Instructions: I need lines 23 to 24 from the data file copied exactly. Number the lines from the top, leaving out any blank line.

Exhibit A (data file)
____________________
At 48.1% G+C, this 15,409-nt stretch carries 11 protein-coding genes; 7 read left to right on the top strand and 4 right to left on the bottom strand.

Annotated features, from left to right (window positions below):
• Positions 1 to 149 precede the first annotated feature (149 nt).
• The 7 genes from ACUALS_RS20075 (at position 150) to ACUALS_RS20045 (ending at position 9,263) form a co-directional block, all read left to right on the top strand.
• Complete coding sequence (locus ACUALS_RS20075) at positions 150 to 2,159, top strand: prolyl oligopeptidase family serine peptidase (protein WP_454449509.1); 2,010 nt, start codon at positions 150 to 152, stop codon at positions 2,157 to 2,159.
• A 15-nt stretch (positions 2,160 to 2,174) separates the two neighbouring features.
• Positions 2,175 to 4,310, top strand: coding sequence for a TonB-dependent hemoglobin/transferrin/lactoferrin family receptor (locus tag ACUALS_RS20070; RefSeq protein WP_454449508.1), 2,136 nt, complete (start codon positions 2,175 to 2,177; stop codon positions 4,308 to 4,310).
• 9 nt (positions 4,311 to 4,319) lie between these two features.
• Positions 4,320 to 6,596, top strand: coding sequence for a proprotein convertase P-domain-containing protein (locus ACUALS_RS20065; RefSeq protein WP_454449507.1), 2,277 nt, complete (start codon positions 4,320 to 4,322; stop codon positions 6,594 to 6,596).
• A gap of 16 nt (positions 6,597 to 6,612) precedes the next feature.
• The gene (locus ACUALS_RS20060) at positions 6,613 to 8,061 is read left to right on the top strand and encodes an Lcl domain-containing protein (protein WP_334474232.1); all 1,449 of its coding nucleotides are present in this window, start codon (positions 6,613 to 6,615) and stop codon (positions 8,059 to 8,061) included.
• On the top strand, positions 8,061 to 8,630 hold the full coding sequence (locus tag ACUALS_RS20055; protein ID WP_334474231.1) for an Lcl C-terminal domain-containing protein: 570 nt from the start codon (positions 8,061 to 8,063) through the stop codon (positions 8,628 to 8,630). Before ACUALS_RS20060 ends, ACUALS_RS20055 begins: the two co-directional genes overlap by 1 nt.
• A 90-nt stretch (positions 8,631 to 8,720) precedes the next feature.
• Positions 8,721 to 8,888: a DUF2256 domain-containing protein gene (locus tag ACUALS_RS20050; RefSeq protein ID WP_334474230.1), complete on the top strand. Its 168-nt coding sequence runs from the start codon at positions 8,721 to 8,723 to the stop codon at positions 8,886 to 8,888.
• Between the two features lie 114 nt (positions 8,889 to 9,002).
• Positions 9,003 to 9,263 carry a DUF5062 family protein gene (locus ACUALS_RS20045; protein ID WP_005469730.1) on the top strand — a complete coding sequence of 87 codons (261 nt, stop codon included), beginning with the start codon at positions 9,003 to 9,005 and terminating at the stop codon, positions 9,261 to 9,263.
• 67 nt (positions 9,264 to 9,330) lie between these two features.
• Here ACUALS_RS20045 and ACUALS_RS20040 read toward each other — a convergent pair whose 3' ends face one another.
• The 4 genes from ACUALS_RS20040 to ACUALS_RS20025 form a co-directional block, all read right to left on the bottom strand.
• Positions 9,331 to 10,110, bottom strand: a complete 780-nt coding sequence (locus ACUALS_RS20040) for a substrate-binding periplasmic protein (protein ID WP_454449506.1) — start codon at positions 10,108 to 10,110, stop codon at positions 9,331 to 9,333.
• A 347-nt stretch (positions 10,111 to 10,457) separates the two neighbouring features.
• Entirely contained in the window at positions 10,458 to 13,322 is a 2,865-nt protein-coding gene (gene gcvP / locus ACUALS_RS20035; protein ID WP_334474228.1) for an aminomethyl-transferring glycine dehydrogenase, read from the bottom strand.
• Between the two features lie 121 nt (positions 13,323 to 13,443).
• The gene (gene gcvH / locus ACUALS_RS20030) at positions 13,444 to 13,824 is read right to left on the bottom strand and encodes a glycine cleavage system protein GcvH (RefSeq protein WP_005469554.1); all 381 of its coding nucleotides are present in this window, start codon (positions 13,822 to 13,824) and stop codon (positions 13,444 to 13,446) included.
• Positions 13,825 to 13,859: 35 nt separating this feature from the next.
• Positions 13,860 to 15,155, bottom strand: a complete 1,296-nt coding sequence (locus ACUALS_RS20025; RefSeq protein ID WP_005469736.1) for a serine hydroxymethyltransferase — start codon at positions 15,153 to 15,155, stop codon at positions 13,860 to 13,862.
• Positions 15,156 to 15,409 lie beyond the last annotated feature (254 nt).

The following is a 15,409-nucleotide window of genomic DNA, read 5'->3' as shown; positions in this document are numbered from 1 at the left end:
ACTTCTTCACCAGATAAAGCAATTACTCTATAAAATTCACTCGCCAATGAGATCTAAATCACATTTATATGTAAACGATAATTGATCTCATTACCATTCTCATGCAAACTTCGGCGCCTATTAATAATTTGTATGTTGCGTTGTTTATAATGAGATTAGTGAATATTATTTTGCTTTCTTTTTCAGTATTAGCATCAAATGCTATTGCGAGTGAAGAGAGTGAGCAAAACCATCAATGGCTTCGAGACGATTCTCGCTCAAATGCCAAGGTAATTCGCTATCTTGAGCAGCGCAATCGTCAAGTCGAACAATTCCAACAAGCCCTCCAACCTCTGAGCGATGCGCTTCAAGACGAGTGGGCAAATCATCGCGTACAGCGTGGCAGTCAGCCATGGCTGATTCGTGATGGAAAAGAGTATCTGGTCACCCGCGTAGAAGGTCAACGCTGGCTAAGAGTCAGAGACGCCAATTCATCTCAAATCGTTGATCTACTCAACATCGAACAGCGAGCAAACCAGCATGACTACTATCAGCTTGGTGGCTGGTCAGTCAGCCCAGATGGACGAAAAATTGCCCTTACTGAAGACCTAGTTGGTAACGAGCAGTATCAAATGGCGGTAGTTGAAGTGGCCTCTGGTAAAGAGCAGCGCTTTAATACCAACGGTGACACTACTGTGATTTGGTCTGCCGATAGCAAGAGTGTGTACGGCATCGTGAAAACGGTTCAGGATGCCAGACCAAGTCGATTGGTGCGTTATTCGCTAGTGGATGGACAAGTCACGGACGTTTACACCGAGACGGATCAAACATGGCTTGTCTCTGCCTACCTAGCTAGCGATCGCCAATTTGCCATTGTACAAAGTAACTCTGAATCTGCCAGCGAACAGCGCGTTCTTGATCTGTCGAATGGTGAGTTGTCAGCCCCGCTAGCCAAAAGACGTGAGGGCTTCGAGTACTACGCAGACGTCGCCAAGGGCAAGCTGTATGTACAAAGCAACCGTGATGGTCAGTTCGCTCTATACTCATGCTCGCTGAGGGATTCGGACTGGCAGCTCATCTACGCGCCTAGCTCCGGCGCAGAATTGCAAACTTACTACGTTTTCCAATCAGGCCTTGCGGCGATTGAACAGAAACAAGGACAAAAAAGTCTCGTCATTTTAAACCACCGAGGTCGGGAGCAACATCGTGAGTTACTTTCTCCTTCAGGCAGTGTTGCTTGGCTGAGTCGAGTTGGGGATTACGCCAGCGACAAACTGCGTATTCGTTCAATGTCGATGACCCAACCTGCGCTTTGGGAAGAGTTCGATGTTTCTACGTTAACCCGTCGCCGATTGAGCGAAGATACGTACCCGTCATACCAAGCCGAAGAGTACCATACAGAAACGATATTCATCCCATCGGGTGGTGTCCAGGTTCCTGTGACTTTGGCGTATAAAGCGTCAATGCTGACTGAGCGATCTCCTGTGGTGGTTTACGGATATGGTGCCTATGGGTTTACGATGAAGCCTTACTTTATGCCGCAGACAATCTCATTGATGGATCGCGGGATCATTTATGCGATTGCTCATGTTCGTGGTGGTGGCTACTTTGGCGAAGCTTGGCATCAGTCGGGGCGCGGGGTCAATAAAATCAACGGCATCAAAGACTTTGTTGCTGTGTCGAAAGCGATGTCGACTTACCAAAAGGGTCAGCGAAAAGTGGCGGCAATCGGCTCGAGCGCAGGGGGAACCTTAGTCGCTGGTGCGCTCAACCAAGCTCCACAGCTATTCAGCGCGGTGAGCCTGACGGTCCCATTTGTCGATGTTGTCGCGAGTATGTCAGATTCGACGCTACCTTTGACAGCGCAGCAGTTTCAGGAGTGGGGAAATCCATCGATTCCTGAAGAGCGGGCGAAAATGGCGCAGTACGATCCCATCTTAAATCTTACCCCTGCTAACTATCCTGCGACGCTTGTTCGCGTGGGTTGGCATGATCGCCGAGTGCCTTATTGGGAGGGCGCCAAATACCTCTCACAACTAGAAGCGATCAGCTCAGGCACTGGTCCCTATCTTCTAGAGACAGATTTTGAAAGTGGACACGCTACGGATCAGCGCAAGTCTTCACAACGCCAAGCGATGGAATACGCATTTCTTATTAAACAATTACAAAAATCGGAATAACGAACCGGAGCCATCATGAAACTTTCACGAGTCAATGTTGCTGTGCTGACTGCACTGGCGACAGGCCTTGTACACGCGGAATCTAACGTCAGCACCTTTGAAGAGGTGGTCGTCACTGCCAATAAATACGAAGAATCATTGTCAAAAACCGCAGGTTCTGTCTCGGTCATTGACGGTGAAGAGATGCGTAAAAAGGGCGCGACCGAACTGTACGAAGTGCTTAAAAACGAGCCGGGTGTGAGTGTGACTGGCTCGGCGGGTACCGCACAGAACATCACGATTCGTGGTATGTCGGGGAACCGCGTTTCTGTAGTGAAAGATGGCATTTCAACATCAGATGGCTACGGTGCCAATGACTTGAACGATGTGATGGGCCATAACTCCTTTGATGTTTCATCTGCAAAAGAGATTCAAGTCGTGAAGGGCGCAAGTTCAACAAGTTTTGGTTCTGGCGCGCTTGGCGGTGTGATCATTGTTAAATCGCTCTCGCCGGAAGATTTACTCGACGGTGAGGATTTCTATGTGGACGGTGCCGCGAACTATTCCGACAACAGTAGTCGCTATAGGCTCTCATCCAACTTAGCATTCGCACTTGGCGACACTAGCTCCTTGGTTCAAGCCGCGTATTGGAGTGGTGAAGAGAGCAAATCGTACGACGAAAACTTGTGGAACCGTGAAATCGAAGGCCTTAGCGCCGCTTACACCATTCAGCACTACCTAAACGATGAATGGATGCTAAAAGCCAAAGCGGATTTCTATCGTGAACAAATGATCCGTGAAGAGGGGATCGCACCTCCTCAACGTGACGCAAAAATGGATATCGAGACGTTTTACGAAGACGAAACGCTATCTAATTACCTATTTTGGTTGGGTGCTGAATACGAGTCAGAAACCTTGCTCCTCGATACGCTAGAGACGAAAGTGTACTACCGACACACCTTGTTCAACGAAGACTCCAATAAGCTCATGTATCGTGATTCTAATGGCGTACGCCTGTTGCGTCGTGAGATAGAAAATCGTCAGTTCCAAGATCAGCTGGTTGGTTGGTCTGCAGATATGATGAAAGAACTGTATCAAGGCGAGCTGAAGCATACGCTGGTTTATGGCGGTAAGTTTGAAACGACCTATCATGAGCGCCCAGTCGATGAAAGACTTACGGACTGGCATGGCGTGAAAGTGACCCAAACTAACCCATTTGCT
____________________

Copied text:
• Between the two features lie 121 nt (positions 13,323 to 13,443).
• The gene (gene gcvH / locus ACUALS_RS20030) at positions 13,444 to 13,824 is read right to left on the bottom strand and encodes a glycine cleavage system protein GcvH (RefSeq protein WP_005469554.1); all 381 of its coding nucleotides are present in this window, start codon (positions 13,822 to 13,824) and stop codon (positions 13,444 to 13,446) included.